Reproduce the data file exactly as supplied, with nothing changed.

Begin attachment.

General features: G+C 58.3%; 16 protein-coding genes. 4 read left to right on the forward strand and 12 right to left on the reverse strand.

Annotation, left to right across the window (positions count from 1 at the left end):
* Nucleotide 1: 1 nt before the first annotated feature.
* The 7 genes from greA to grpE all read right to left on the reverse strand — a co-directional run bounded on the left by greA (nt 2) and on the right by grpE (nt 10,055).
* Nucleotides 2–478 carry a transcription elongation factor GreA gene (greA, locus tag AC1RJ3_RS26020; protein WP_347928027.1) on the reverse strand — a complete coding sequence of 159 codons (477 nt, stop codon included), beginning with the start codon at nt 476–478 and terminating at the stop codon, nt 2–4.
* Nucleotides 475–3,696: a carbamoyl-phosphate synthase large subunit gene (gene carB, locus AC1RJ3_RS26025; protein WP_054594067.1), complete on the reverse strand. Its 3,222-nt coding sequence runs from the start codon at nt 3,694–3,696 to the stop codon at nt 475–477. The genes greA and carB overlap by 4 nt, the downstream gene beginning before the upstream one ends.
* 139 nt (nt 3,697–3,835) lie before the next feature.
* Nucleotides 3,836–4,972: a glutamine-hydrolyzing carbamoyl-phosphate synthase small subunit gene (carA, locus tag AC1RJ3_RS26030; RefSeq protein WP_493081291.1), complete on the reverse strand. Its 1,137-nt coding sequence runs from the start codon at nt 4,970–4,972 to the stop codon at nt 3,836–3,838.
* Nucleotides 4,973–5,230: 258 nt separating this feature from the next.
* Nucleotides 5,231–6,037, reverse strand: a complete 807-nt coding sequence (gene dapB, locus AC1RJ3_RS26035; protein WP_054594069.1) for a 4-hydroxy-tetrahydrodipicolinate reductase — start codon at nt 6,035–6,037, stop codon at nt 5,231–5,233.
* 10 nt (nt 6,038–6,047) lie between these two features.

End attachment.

General features: G+C 58.3%; 16 protein-coding genes. 4 read left to right on the forward strand and 12 right to left on the reverse strand.

Annotation, left to right across the window (positions count from 1 at the left end):
* Nucleotide 1: 1 nt before the first annotated feature.
* The 7 genes from greA to grpE all read right to left on the reverse strand — a co-directional run bounded on the left by greA (nt 2) and on the right by grpE (nt 10,055).
* Nucleotides 2–478 carry a transcription elongation factor GreA gene (greA, locus tag AC1RJ3_RS26020; protein WP_347928027.1) on the reverse strand — a complete coding sequence of 159 codons (477 nt, stop codon included), beginning with the start codon at nt 476–478 and terminating at the stop codon, nt 2–4.
* Nucleotides 475–3,696: a carbamoyl-phosphate synthase large subunit gene (gene carB, locus AC1RJ3_RS26025; protein WP_054594067.1), complete on the reverse strand. Its 3,222-nt coding sequence runs from the start codon at nt 3,694–3,696 to the stop codon at nt 475–477. The genes greA and carB overlap by 4 nt, the downstream gene beginning before the upstream one ends.
* 139 nt (nt 3,697–3,835) lie before the next feature.
* Nucleotides 3,836–4,972: a glutamine-hydrolyzing carbamoyl-phosphate synthase small subunit gene (carA, locus tag AC1RJ3_RS26030; RefSeq protein WP_493081291.1), complete on the reverse strand. Its 1,137-nt coding sequence runs from the start codon at nt 4,970–4,972 to the stop codon at nt 3,836–3,838.
* Nucleotides 4,973–5,230: 258 nt separating this feature from the next.
* Nucleotides 5,231–6,037, reverse strand: a complete 807-nt coding sequence (gene dapB, locus AC1RJ3_RS26035; protein WP_054594069.1) for a 4-hydroxy-tetrahydrodipicolinate reductase — start codon at nt 6,035–6,037, stop codon at nt 5,231–5,233.
* 10 nt (nt 6,038–6,047) lie between these two features.